Hungarian leader Viktor Orban’s consistent disregard for democratic norms can only be resolved if the Hungarian case is brought before the European Court of Justice, argues former MEP Rebecca Harms.
She was speaking at the Zero Corruption Talk – Lessons of Chornobyl in Time of Pandemics conference that was organized by NGOs Anti-Corruption Action Center and Zero Corruption Conference, and broadcast by Hromadske on April 26.
Hungarian leader Viktor Orban had suspended elections – supposedly temporarily – and bypassed Parliament, allowing him to rule by decree, following a law passed in early April. This has, by definition, made him a dictator, and has turned an EU member state into a full dictatorship.
“I am very much in favor of bringing the Hungarian case to the European Court. I think it's very important for the European Union to act based on law and based on rules…” commented Harms, though she added that she is not in favor of cutting E.U. aid to the country.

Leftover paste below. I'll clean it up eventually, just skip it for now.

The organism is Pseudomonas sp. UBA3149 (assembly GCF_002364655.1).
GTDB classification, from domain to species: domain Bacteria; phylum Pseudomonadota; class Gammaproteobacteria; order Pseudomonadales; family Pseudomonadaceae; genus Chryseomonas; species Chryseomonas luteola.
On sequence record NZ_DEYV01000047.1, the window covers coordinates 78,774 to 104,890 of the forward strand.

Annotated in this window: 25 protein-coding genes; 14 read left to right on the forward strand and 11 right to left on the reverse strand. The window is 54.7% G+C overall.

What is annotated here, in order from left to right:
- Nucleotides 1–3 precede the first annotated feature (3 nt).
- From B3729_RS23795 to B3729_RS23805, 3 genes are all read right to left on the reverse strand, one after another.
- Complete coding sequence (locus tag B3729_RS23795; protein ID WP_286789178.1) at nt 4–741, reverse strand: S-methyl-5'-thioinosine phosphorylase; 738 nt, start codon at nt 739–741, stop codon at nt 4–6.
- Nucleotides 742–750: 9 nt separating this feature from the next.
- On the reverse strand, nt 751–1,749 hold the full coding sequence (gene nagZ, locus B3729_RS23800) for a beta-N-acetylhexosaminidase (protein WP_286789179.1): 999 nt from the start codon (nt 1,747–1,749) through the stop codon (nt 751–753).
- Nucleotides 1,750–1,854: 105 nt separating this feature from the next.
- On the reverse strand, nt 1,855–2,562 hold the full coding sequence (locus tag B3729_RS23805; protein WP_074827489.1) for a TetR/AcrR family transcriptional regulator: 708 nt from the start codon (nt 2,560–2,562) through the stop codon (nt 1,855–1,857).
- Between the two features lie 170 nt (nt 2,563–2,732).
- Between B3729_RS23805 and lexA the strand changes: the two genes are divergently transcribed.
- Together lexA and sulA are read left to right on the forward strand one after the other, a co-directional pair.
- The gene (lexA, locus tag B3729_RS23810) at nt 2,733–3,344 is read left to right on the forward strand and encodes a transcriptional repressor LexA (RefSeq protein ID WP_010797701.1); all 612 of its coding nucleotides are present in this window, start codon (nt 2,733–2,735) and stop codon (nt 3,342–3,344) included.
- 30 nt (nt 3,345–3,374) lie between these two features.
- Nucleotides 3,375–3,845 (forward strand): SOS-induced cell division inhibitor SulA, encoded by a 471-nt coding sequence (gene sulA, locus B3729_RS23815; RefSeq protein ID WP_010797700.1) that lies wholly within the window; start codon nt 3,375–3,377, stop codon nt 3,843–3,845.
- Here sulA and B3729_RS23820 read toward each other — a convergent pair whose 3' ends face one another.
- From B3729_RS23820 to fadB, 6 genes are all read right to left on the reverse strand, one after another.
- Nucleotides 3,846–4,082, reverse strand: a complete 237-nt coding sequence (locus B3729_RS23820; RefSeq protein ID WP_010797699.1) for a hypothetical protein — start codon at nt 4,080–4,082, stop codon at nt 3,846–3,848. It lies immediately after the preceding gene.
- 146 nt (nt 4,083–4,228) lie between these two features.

Hungary presents a clear example of authoritarianism in E.U. member states, points out Harms, adding that Orban’s moves could be used by the leadership of more authoritarian-minded leadership in other member states.
American political scientist Francis Fukuyama, speaking at the same conference, noted that Orban “is using [the coronavirus] as an excuse to grab power on a long term basis,” adding that this represents a threat for democracies in general. But, the political scientist notes, “We have to put constraints around our executive authorities as they deal with the crisis....and at the moment that that crisis looks like it's easing, that those powers should be returned to the people.”